February 4, 2009
The City Council Tuesday agreed to attend a public meeting Feb. 10 to get citizen input on recreation needs in the city and county.
"We really would like your input," Ward 2 Councilwoman Susan Mackay said, addressing the public. "We want positive input."
The City Council, the Lowndes County Board of Supervisors and the Columbus-Lowndes Recreation Authority Board of Directors are expected to attend the meeting, during which public comments on recreation needs and problems in the city and county will be sought.
"But to mention a problem, you also must have a solution for that problem," Mackay added.
The meeting will be held at 5 p.m. in the courtroom of the Municipal Complex.
"The main thing we want to do is talk about what we can do to move parks and recreation forward," Mackay said this morning. "Our goal is to set a plan so that the parks and (recreation department) can move forward. Our intent is to get citizens'' input for possible suggestions for additional programs and recreational activities that will enhance the city and county."
Residents unable to attend the meeting are encouraged to submit comments by e-mail to [email protected] or by postal mail to the mayor''s office at P.O. Box 1408, Columbus, MS 39703.
Comments e-mailed or mailed must be received by noon Tuesday, Mackay said.
"We''re looking for suggestions to help invigorate Parks and Rec, to make the quality of life of citizens more better and give them more options of recreational things to do," she said. "We want to encourage the public to think about options, whether it''s been places they''ve visited on vacation or places they''ve lived, and to bring those ideas to the table.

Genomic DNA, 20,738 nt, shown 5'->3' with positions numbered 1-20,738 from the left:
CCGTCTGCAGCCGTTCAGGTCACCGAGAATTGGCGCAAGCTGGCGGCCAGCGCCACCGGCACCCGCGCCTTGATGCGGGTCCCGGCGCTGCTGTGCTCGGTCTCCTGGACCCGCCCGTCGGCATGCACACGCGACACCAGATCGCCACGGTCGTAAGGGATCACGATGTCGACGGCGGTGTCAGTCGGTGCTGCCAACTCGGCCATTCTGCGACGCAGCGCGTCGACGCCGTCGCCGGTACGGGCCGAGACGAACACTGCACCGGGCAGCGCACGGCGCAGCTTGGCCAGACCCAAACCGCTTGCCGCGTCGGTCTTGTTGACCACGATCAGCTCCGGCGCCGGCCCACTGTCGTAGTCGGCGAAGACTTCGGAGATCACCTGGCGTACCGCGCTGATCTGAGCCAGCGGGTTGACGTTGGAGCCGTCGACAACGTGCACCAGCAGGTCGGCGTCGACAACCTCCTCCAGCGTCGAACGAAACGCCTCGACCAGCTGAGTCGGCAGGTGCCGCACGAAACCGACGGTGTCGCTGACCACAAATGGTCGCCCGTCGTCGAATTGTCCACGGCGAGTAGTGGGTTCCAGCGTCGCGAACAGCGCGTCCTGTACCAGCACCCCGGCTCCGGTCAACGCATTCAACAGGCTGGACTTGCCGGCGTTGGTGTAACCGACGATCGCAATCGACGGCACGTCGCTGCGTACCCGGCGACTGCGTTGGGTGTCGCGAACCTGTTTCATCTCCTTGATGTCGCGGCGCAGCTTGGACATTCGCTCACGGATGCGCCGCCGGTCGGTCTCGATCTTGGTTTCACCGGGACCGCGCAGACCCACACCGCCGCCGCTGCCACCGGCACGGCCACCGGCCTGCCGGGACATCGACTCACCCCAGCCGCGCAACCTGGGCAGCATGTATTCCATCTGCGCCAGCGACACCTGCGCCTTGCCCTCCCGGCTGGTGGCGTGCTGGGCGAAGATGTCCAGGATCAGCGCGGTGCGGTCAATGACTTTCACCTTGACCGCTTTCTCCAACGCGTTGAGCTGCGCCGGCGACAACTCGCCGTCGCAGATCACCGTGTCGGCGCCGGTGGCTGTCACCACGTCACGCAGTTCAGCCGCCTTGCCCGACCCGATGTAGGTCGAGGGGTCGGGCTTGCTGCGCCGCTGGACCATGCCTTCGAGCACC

"It''s going to take a little while," she added of plans coming to fruition. "We understand the economy''s bad, but you have to have a plan to start."
In other matters, the council:
Oliver Miller asked the council to waive the fee for a March 6 fight at the Trotter, featuring a former Olympian.
"Most of the money" raised from the $20 to $25 admission prices likely to be charged at the event will "pay for the purses of the fighters," Miller said, noting the fee should be waived because of the "intense crowd we are expecting."
The council took the request under advisement; no action was taken.
A related agreement was approved Monday by the Lowndes County Board of Supervisors.
Andrews will collect the taxes for a 2.4 percent fee, which equates to a single payment of $55,000.
Irby explained Tsismanakis would like to add renovations to the Trotter Convention Center to a "wish list" currently being prepared by city, county and economic development officials in anticipation of receiving federal funds from an economic stimulus package expected to be passed by the United States'' Congress.
Only "shovel-ready" projects are likely to receive any funds, Irby said, noting advertising for proposals on architectural services would get the city and CVB "ahead of the game" in submitting the Trotter for potential funding.
The council agreed and unanimously approved the request.
Money to fix drainage issues still is the city''s "top priority" for funding requests, Irby noted.
The city''s employee handbook will be amended to prohibit use of any tobacco products on city property.
n Approved a request to fill an animal control officer vacancy. The filling of the position means the city and county will be fully staffed jointly with three full-time animal control officers, said Columbus Police Chief Joseph St. John.
n Approved a traffic calming device and three-way stop sign addition for the intersection of 10th Avenue and 10th Street (Highland Circle.)
City Engineer Kevin Stafford reported crews will "re-work" a speed bump, to make it more effective, install the stop sign and "stripe the curb for no parking."
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